Yesterday, January 10th, 2016, a music legend died. Reading reactions by longtime friends and fans of an artist that I’ve never truly had a passionate feeling for fascinates me. Perhaps it’s morbid of me to do so, but often I’ve found myself lost for hours in beautiful tributes. The tributes to David Bowie have been no exception. His death came as such an immense shock to so many, including myself, that I find the world a little bit smaller, today. We’re a little bit older and a little bit more in tune with one another. So many have expressed their plan to look to the skies and scream that it’s time to start living. That’s the funny thing about another person’s death. It makes you realize the possibilities of your own life.
Now, there are many people who feel they must explain themselves and their reactions to a celebrity’s passing. I’d be lying if I said I wasn’t among them. There are those out there who seem to prey on who they might consider to be non-devotees. They tell people they’ve never met, who pour their emotions out, “You can’t feel that way. You don’t know as much as I do. You haven’t been a fan long enough.” Those are the ones that I consider to be the vultures of death. They wish to be the stars of the mourning party, to let no one else near their idol. Then there are the smaller scavengers, the “look at me, I’m so upset that I simply can’t go on another day, please watch me cry unto the Heavens, ‘why, why, why!’ and hang all your own feelings” type of people. They, too, want nothing more, it seems, than to gain their own stardom from the death of another.
But then, I step back and look at myself. I constantly, and with the greatest care, tell those close to me that there are no rules, for mourning. When someone very close to us dies, a hole is left that may, over time, develop a scar, but the reminder is always there. You will have good days. You will have bad days. At times, you will have very bad days. The simple truth, however, is that we are allowed as feeling, emotion driven human beings to honor our dead in any way we see fit. That doesn’t seem to align with my petty judgements of those people I just spoke of, huh? Those people feel the same hollow ache I do, don’t they?
Every Christmas Eve, I remember the phone call to tell me that my beloved Nana had died that afternoon, in 1995. It’s something that I’ll never shake. Over the years, the regrets have become more manageable, but they’re still there. Then, too, on February 17th, I say a prayer and remember Kathryn Grayson who, by the grace of God, let me call her my friend. We weren’t related, and I had only known her for 8 terribly short years, but I’ve always managed to justify doing so, because of that. But, Kayla, what about January 14th? What about August 12th? And therein lies the trouble with the community of mourners for celebrities. We will always justify our own response, but not always will we support the response of another person.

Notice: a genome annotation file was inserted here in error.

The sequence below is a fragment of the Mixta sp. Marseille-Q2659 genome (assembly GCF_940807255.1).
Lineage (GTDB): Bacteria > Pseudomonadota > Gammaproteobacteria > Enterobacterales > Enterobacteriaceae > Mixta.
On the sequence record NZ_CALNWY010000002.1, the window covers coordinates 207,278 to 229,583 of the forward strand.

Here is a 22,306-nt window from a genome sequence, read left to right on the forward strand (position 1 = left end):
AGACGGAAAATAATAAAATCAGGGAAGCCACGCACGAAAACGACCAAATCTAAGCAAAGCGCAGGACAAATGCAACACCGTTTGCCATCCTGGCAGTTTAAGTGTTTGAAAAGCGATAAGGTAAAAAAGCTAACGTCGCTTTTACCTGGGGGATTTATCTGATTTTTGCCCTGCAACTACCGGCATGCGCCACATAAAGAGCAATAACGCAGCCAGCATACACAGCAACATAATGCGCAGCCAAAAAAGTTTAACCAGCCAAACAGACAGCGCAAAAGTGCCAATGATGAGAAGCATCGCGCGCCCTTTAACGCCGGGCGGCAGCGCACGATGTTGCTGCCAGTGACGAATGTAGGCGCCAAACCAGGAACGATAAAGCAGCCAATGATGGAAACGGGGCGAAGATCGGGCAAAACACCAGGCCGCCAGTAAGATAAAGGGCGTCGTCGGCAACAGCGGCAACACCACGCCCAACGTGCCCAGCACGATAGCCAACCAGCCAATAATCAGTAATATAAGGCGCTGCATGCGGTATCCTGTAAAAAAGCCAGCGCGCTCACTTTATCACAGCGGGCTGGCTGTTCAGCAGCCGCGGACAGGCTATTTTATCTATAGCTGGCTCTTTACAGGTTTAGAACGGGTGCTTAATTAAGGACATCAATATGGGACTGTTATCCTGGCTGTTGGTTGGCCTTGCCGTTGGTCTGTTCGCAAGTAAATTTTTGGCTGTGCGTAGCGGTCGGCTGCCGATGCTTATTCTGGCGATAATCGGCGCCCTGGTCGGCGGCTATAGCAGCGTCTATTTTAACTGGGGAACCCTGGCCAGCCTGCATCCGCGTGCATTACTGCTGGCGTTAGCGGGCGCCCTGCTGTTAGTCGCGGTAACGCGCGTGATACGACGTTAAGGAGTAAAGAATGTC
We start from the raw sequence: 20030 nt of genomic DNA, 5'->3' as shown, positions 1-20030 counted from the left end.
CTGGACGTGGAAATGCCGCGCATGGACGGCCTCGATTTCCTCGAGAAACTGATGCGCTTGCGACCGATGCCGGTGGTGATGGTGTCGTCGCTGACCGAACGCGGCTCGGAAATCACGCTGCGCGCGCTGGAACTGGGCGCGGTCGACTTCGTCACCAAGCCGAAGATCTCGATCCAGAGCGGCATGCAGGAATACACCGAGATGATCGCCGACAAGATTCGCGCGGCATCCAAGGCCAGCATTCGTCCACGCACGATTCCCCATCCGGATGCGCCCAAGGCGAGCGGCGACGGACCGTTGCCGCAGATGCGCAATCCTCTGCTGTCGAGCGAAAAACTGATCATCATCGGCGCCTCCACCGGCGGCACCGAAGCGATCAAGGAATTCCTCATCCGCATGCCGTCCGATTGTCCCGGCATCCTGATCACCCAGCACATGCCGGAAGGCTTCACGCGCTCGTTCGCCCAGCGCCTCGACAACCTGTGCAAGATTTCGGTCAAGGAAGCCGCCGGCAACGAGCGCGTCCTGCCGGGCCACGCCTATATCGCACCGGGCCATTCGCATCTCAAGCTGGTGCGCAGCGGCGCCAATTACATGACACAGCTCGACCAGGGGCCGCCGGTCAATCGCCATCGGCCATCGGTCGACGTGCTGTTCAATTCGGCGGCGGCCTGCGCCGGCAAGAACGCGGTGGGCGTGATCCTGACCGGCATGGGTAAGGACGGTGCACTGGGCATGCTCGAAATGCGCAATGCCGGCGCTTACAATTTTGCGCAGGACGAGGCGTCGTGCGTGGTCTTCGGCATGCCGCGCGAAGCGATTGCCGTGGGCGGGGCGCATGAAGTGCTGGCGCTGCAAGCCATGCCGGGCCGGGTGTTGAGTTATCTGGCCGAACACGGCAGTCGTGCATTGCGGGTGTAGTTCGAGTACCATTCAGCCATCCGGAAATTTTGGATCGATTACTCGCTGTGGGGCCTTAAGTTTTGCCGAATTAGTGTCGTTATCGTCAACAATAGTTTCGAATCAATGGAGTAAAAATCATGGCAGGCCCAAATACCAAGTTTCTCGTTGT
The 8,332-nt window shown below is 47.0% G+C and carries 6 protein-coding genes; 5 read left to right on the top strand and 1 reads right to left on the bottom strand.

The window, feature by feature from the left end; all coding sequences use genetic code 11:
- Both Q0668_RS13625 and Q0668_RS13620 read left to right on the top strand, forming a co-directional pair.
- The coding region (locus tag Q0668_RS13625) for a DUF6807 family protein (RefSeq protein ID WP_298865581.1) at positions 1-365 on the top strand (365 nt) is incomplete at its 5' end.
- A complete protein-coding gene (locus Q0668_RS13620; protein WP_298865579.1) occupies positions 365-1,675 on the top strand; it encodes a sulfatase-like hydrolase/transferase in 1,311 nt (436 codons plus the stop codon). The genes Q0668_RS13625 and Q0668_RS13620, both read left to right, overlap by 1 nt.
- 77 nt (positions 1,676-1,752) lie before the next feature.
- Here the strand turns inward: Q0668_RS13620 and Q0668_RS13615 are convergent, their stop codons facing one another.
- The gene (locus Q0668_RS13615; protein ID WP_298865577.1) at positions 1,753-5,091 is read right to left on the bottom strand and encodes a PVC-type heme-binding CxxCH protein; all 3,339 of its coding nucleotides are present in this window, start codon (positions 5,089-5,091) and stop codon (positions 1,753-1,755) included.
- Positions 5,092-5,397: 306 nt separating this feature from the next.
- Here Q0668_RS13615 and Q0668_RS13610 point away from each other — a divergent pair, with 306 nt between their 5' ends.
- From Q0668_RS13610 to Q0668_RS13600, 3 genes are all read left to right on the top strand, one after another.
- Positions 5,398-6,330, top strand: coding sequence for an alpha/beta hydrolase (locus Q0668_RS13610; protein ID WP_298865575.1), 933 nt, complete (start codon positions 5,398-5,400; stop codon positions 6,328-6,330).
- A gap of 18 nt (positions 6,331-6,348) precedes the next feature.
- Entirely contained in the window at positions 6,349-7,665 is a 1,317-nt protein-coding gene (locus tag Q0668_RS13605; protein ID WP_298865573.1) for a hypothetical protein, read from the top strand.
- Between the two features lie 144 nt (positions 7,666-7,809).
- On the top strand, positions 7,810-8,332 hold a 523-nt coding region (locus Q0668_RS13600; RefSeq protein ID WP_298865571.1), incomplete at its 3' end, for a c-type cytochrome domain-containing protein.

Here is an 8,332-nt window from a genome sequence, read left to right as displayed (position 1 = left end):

There is one person out there who, should she be reading this, will know that this apology I’m making is for her. I won’t name who, but I do owe her that. There are others who may stumble across this, to whom I also owe an apology, but I must further apologize for not knowing your names.
The apology, itself, is very simple. I am so sorry for being a terrible hypocrite about death. It affects all of us in various ways, and we never know, from the start, where those reactions may take us. Don’t let people like me stop you from feeling. Be true to yourself, true to your character, and show the respect you believe another human life, well lived, deserves. Don’t worry that someone with a longer list of concerts attended or movies seen or books read will judge you. The easiest way to spread the love and inspiration that you feel is by introducing others to it.
Open your heart. Feel. Breathe. Love.
Be that person you always were, with that joy you always had. Speak up.